To be sure, Amour was co-produced by France, Germany, and Austria while Haneke is German born, yet has lived in Austria for most of his life. The question of identity is one that as far as Haneke himself is concerned, only he can answer - is he German, because that's not only where he's been born, but that's also where he shot many of his films, or is he Austrian, because that's where he grew up and that's - perhaps - how he feels? Does it matter with two countries so similar in culture? Does it matter to Haneke? Does it matter at all? Especially in a global age such as ours where for many people, the question of identity is increasingly difficult to answer, not to mention the fact that with regard to Europe, borders disappear and with it, border controls.
But do they?
Sometimes, I get the impression that if anything, the disappearance of these borders seems to have resulted in an increase for a need of a national identity - at least in Europe - so as if to seek shelter and reassurance behind a country's flag in exceedingly precarious and unsettled times. I wonder, if this need for identity, to belong to a particular nation, is a European phenomenon. In other words, is it the same for American (directors, actors, etc.), or are identities in the US easier to define: if you're not born American, moving to America makes you so?
The question is by no means a new one. The most prominent example (in European cinema at least) may well be Romy Schneider. She was born in Vienna, but grew up in Germany, where she's lived for the better part of her life. Yet she's perhaps most identified today as a French actress, France having been her, shall we say, spiritual home, and I daresay, the country she was most happy in (if 'happy' is indeed an apt term to use in connection with Romy Schneider whose much troubled life ended way too soon). Today, Romy Schneider is claimed by all three countries - Austria in particular, although she never actually lived there and only one of her parents was Austrian. Her breakthrough as an actress and her biggest success, commercially, took place in Germany.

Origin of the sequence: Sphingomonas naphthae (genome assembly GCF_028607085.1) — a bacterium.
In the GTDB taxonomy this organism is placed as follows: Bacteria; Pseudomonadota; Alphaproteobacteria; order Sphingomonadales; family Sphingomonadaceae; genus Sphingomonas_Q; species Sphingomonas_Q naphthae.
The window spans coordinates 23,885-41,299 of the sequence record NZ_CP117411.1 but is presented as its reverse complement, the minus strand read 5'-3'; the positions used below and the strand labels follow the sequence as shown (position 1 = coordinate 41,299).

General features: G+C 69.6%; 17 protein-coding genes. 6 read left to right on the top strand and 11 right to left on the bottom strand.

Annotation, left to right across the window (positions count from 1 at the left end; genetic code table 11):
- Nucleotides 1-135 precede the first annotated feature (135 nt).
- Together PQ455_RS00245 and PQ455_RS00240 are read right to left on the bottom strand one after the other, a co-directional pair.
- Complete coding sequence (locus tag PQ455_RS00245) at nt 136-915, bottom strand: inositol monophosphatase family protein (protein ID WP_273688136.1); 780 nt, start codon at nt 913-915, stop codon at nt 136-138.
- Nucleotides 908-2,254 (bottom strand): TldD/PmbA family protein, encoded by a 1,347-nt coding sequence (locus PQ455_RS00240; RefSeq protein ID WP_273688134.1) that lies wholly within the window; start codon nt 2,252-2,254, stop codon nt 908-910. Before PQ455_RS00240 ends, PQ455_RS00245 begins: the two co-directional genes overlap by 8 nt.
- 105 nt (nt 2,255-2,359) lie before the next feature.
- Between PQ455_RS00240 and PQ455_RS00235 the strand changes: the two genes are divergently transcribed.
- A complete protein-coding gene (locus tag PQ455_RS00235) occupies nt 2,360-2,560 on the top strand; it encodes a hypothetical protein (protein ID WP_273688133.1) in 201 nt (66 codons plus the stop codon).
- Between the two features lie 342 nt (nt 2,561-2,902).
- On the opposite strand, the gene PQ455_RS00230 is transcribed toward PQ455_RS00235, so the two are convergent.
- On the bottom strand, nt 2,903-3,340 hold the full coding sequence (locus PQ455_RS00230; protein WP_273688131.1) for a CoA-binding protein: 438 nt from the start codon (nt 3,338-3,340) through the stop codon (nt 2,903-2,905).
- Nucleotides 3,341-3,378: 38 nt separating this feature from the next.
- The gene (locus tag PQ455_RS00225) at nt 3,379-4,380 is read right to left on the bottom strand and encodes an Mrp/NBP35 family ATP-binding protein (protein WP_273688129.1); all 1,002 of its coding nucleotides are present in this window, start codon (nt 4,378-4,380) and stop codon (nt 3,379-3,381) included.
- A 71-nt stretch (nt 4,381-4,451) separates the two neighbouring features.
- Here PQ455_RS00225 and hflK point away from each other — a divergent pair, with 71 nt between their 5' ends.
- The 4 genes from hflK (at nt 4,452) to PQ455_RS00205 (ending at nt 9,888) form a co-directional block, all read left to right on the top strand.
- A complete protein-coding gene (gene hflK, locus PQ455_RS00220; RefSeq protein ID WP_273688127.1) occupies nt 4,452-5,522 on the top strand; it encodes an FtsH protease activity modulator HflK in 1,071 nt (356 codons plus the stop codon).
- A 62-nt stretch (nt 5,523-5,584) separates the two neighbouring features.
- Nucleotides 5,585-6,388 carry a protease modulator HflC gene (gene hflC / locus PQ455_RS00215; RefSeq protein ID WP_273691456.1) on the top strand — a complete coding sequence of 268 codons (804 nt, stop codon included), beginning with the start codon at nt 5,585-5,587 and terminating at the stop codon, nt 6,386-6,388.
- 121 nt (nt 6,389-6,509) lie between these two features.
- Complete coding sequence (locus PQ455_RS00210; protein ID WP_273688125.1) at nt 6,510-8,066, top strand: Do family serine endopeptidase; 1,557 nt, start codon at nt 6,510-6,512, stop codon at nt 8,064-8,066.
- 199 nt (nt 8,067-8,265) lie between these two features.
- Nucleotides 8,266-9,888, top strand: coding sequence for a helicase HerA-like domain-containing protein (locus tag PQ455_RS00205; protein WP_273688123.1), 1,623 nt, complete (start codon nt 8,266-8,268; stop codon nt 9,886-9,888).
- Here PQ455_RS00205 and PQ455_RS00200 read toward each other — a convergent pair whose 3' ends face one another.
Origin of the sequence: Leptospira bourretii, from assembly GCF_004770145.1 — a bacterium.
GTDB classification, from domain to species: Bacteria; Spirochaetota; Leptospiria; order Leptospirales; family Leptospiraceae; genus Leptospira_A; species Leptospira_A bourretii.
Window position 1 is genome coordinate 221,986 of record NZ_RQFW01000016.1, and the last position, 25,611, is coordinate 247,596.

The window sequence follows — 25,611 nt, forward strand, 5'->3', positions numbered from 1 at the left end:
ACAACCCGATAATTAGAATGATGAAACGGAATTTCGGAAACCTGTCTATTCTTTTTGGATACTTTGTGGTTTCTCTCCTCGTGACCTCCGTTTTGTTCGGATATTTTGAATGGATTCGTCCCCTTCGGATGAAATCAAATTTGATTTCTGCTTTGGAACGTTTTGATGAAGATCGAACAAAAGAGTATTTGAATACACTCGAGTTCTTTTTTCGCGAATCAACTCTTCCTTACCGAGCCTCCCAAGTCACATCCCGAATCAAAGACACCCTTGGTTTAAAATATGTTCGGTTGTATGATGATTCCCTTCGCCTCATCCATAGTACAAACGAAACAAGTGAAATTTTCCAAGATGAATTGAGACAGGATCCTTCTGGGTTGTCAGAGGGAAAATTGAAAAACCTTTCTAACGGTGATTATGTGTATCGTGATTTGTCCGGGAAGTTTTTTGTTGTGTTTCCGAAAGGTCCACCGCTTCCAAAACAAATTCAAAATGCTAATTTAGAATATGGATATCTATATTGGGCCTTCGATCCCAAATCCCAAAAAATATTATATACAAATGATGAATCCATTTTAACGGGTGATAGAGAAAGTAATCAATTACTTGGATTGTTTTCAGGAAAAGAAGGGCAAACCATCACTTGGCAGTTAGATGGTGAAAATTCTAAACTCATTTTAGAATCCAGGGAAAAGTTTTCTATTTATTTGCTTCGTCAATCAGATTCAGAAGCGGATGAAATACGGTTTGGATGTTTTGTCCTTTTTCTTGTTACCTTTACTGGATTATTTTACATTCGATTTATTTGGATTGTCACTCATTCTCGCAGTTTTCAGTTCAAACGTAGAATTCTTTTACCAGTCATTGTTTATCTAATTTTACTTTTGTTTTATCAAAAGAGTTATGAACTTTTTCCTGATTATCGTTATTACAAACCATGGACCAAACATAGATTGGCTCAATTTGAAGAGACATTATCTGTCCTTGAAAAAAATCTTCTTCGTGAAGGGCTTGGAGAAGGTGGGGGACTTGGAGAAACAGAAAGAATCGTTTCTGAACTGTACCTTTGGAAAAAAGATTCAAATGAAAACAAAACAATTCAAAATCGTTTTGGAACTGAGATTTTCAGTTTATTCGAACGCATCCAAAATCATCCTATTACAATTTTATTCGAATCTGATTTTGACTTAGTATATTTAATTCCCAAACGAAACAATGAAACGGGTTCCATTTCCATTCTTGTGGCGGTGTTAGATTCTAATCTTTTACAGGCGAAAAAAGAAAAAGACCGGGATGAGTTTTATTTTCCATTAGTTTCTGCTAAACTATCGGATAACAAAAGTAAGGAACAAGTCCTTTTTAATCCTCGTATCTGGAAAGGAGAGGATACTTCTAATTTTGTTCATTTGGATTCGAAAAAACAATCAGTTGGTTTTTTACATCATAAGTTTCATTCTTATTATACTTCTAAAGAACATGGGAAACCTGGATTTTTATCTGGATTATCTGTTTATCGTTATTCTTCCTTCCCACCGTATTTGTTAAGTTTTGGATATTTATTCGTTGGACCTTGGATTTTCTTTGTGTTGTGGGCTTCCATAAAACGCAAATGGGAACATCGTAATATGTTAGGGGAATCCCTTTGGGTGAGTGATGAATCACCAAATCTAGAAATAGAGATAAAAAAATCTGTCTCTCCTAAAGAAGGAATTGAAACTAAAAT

That said, Romy detested her German films more and more and wanted nothing more than shedding that 'Sissi' image which, so she said herself, "stuck to her like oatmeal". Moreover, the fact that her mother had a house close to Hitler's in Berchtesgaden which is where Romy grew up, tormented her more the older she got. Especially, after she'd moved to France which, after all, suffered heavily under Nazi occupation, never mind that there were a substantial number of collaborators on the French side, too. On the same token, though she made a number of commercially successful films in France, too, and was voted the most popular French actress in 1980 - the directors of the Nouvelle Vague had as little use for her as did their German counterparts.
Alexandra Maria Lara
More recent examples regarding the question of identity include, for instance, Alexandra Maria Lara, who's Romanian-born, but immigrated with her parents to Germany at the age of four. I'm fairly certain that if someone were to ask her how she felt, she'd most probably say German, after all, that's where she's lived for most of her life. And yet, the international media usually calls her a German-Romanian or even a Romanian actress.